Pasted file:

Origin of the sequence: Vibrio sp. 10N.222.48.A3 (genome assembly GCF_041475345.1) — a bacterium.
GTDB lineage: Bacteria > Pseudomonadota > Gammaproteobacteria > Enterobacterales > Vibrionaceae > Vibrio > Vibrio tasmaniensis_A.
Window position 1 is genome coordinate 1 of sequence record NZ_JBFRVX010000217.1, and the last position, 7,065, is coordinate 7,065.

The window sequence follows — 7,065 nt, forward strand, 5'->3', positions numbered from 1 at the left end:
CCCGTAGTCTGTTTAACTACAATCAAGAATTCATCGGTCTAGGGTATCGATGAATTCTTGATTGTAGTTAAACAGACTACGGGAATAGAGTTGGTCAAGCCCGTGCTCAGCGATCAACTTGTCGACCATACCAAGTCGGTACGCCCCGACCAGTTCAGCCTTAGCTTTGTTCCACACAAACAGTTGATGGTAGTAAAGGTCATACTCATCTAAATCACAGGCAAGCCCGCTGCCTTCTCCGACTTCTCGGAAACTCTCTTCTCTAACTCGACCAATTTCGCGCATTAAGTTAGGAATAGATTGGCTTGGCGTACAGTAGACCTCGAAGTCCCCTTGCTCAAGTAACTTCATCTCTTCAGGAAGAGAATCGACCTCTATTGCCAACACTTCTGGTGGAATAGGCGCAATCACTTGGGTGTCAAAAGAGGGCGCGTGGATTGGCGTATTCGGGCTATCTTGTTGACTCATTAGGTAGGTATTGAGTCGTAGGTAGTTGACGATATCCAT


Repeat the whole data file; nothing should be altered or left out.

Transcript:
Origin of the sequence: Vibrio sp. 10N.222.48.A3 (genome assembly GCF_041475345.1) — a bacterium.
GTDB lineage: Bacteria > Pseudomonadota > Gammaproteobacteria > Enterobacterales > Vibrionaceae > Vibrio > Vibrio tasmaniensis_A.
Window position 1 is genome coordinate 1 of sequence record NZ_JBFRVX010000217.1, and the last position, 7,065, is coordinate 7,065.

The window sequence follows — 7,065 nt, forward strand, 5'->3', positions numbered from 1 at the left end:
CCCGTAGTCTGTTTAACTACAATCAAGAATTCATCGGTCTAGGGTATCGATGAATTCTTGATTGTAGTTAAACAGACTACGGGAATAGAGTTGGTCAAGCCCGTGCTCAGCGATCAACTTGTCGACCATACCAAGTCGGTACGCCCCGACCAGTTCAGCCTTAGCTTTGTTCCACACAAACAGTTGATGGTAGTAAAGGTCATACTCATCTAAATCACAGGCAAGCCCGCTGCCTTCTCCGACTTCTCGGAAACTCTCTTCTCTAACTCGACCAATTTCGCGCATTAAGTTAGGAATAGATTGGCTTGGCGTACAGTAGACCTCGAAGTCCCCTTGCTCAAGTAACTTCATCTCTTCAGGAAGAGAATCGACCTCTATTGCCAACACTTCTGGTGGAATAGGCGCAATCACTTGGGTGTCAAAAGAGGGCGCGTGGATTGGCGTATTCGGGCTATCTTGTTGACTCATTAGGTAGGTATTGAGTCGTAGGTAGTTGACGATATCCAT